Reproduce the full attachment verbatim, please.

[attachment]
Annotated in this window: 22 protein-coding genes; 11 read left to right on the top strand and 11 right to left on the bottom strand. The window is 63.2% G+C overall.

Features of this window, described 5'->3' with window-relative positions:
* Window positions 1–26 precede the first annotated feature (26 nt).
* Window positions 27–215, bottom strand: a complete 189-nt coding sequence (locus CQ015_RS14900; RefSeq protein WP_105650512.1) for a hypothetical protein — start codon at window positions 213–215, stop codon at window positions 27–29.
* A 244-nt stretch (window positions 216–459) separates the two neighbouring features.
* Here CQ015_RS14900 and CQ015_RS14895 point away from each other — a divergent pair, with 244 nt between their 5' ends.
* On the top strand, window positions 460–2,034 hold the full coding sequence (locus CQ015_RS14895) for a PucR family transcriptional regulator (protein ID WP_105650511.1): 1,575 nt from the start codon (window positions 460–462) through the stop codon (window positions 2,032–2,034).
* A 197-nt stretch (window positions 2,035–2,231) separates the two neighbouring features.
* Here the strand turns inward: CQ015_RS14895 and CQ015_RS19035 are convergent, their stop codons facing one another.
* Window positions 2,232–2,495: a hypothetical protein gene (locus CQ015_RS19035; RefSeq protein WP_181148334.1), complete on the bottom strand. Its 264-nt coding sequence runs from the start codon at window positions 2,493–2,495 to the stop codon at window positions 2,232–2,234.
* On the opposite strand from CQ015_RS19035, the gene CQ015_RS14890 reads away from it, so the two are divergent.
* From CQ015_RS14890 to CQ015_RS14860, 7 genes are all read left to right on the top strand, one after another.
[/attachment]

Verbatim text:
Annotated in this window: 22 protein-coding genes; 11 read left to right on the top strand and 11 right to left on the bottom strand. The window is 63.2% G+C overall.

Features of this window, described 5'->3' with window-relative positions:
* Window positions 1–26 precede the first annotated feature (26 nt).
* Window positions 27–215, bottom strand: a complete 189-nt coding sequence (locus CQ015_RS14900; RefSeq protein WP_105650512.1) for a hypothetical protein — start codon at window positions 213–215, stop codon at window positions 27–29.
* A 244-nt stretch (window positions 216–459) separates the two neighbouring features.
* Here CQ015_RS14900 and CQ015_RS14895 point away from each other — a divergent pair, with 244 nt between their 5' ends.
* On the top strand, window positions 460–2,034 hold the full coding sequence (locus CQ015_RS14895) for a PucR family transcriptional regulator (protein ID WP_105650511.1): 1,575 nt from the start codon (window positions 460–462) through the stop codon (window positions 2,032–2,034).
* A 197-nt stretch (window positions 2,035–2,231) separates the two neighbouring features.
* Here the strand turns inward: CQ015_RS14895 and CQ015_RS19035 are convergent, their stop codons facing one another.
* Window positions 2,232–2,495: a hypothetical protein gene (locus CQ015_RS19035; RefSeq protein WP_181148334.1), complete on the bottom strand. Its 264-nt coding sequence runs from the start codon at window positions 2,493–2,495 to the stop codon at window positions 2,232–2,234.
* On the opposite strand from CQ015_RS19035, the gene CQ015_RS14890 reads away from it, so the two are divergent.
* From CQ015_RS14890 to CQ015_RS14860, 7 genes are all read left to right on the top strand, one after another.